Monday, March 25, 2013

"She was of the old way of mind [i.e. a Witch]" (1878)

"Kona hét Þórhildur og kölluð Vaðlaekkja og bjó að Naustum. Hún var forn í lund og vinur Guðmundar mikill."

The above is a quote from the Ljósvetninga Saga (the full text in Old Icleandic is at the Icelandic Saga Database), which tells of the story of the chieftain Guðmundr and his descendants. In the course of the story, Guðmundr seeks the assistance of Þórhildur, who is described as "forn í lund", where "forn" means "old" or "ancient", and "lund" means "mind" as in mental disposition (according to Geir T. Zoëga's very handy online Dictionary of Old Icelandic).

In 1878, Guðbrandur Vigfússon and Frederic York Powell published their An Icelandic prose reader, with notes, grammar, and glossary. A note on the passage above states that "forn í lund" means "a witch, one given to the dealings of old days; lit. of the old fashion or mind, opposed to the new faith." Then in 1905, Vigfússon and Powell published a series of translations of Old Icelandic material under the title Origines Islandicae, with the Ljósvetninga Saga being translated in volume two of that series. Here is their translation of the passage in question:

"There was a woman named Thorhild, and she was called Wadle-widow, and dwelt at Naust or Dock. She was of the old way of mind [i. e. a witch] and a great friend of Gudmund."

What did Guðmundr ask of the "Witch" Þórhildur, and how did she respond? Guðmundr wanted to know whether or not "any revenge will ever come to pass for Thorkel Hake"? (Hake was a man that Gudmund had killed.) To answer her friend's question, Þórhildur donned fighting gear, and then waded into the sea slashing at the water with her battle-axe. She returned to report that Guðmundr has nothing to fear and that "thou shalt sit in honor all thy days". But then Guðmundr further asked about his sons. Again the Witch enacted a ritual battle with the churning water, but this time "there was a great crash and all the sea turned bloody", and Þórhildur tells Guðmundr that danger "will steer near one of thy sons." At this point Þórhildur says to Guðmundr that she can tell him no more, and that the effort has already cost her dearly.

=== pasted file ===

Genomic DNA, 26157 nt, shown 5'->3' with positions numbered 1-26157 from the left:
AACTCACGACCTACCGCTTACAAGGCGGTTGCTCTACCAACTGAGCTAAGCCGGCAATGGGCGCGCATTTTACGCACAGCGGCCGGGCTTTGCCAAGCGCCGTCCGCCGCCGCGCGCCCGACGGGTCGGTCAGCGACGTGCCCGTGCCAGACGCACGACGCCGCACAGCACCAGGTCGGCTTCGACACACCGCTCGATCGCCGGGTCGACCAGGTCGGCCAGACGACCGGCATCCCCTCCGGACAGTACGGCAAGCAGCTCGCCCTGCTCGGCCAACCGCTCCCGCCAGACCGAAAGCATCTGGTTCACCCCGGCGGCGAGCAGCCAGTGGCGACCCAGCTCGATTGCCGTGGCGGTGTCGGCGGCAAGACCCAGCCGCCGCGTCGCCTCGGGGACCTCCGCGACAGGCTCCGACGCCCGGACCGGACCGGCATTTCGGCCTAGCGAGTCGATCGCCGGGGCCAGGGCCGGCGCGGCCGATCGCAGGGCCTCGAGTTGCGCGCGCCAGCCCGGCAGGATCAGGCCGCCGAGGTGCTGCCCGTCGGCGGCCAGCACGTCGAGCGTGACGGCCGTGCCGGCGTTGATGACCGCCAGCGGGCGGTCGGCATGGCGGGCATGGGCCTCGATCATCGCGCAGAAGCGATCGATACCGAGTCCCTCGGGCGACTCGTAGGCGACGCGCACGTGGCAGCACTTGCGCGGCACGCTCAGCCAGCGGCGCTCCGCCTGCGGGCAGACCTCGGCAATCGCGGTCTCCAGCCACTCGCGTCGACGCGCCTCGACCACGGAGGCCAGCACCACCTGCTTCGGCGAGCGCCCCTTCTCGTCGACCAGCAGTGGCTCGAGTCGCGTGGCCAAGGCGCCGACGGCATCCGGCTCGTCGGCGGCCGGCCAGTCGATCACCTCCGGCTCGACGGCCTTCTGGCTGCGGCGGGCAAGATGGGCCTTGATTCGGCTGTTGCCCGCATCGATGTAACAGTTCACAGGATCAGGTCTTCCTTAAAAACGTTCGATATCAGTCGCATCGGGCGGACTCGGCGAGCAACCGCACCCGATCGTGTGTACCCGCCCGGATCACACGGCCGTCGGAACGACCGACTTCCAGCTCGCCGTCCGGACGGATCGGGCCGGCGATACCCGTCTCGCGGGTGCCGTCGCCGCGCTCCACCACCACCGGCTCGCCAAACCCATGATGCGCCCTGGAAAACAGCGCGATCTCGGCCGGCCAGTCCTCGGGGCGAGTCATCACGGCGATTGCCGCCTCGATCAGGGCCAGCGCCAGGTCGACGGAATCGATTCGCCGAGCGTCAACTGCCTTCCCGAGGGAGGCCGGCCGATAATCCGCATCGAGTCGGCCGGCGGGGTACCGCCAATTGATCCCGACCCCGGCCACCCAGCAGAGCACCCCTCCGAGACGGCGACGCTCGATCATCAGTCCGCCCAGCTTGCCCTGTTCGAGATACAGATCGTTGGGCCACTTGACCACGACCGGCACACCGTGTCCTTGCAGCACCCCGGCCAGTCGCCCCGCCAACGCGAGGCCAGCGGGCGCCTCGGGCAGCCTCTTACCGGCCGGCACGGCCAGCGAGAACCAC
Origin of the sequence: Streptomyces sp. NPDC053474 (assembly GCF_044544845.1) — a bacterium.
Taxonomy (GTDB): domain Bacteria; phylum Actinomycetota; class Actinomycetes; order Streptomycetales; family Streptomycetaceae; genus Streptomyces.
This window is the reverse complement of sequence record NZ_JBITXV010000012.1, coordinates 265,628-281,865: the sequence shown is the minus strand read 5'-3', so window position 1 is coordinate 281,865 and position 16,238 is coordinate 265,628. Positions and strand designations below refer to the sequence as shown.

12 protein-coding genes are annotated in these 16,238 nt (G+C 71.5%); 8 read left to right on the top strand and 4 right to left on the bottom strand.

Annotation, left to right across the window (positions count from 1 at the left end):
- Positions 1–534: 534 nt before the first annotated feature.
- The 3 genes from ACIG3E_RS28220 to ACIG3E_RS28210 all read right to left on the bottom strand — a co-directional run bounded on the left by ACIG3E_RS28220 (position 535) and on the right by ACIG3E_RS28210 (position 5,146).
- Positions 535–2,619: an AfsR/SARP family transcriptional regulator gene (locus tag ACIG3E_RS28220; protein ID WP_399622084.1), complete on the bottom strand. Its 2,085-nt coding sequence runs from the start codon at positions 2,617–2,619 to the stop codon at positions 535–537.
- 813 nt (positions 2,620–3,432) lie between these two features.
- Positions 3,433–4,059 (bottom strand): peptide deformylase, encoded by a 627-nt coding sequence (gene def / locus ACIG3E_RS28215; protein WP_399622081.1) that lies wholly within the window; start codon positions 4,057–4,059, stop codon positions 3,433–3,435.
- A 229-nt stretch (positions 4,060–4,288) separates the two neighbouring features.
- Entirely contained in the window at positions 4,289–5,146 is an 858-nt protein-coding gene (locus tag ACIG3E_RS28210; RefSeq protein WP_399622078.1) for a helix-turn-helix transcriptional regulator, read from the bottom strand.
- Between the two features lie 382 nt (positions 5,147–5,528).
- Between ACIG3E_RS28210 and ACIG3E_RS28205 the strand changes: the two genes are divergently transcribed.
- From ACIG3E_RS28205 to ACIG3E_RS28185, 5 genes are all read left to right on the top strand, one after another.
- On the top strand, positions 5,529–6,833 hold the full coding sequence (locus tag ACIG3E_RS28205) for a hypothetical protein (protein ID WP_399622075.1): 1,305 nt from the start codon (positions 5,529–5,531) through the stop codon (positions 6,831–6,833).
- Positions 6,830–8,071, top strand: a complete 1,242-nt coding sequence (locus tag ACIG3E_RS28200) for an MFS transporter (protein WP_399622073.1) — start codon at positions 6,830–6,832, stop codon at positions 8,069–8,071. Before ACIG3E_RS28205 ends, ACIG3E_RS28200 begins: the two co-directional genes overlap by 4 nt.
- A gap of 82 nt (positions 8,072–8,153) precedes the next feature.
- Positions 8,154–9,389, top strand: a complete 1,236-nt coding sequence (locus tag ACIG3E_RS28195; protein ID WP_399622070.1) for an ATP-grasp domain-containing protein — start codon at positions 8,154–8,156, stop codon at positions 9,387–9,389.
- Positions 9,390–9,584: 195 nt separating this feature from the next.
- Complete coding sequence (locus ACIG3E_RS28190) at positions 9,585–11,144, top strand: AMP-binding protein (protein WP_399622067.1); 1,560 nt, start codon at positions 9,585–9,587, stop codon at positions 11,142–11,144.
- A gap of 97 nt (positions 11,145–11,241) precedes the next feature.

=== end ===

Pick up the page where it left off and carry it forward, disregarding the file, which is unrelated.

So, to sum up, this is clearly a case of a "Witch" who is a good friend to the hero Guðmundr, and who is eagerly sought out by him for her ability to foretell the future. When asked to do so by her friend, she willingly expends herself greatly to help him with her magic. So, while this story comes from Old Icelandic, the fact that an English translator working in direct collaboration with a native Icelander who was one of the 19th century's most celebrated Scandinavian scholars and who, moreover, had lived in England for many decades already, chose in 1878 to refer to Guðmundr as a "Witch" is quite significant. In the first place it directly contradicts the three central tenets of Ronald Hutton's so-called "global definition of witchcraft", according to which a "Witch" is (1) hated by others, (2) malevolent toward others, and (3) uses her magic to harm others. Additionally it provides yet another example of the English word "Witch" being used explicitly to characterize those who resist Christianization and stubbornly persist in the Old Ways.


FernWise said...

Interesting. But ... the 1800's were the flowering of MesoPaganism, Romantic Ideals of the "Noble Savage", etc. You have to take into account those biases in translations and approaches.

Apuleius Platonicus said...

Hi Fern!

OK, the point here, in my opinion, is that there is a seamless continuity in the, for lack of a better term, "positive" (and in this case, also religious, as in Pagan) attributions for the word "Witch". That is, when these two 19th century scholars assert that a Witch is someone who stubbornly clings to the Old Ways, they were not expressing some new "Romantic" idea, rather they were simply reiterating a view that had already been repeated over the centuries going back to the first appearance of the words "Wicce" and "Wiccecraeft" in Old English, where these were condemned as manifestations of "Heathenism".

Also, the "Romanticism" of the 1800s was itself nothing new. "Pastoralism" is a recurring theme in Western culture, going back at least to Vergil's Eclogues. Pastoral literature was very big in the 1300s in Italy (appearing in the works of Dante, Boccaccio and Petrarch), and by the 1500s it was a significant theme in English literature as well, with both Edmund Spenser and Christopher Marlowe authoring important "pastoral" works ("The Shepheardes Calendar" by Spenser, and "The Passionate Shepherd to His Love" by Marlowe). This "pastoral" literature, by the way, was full of references to the Gods Pan, Silvnaus and Faunus.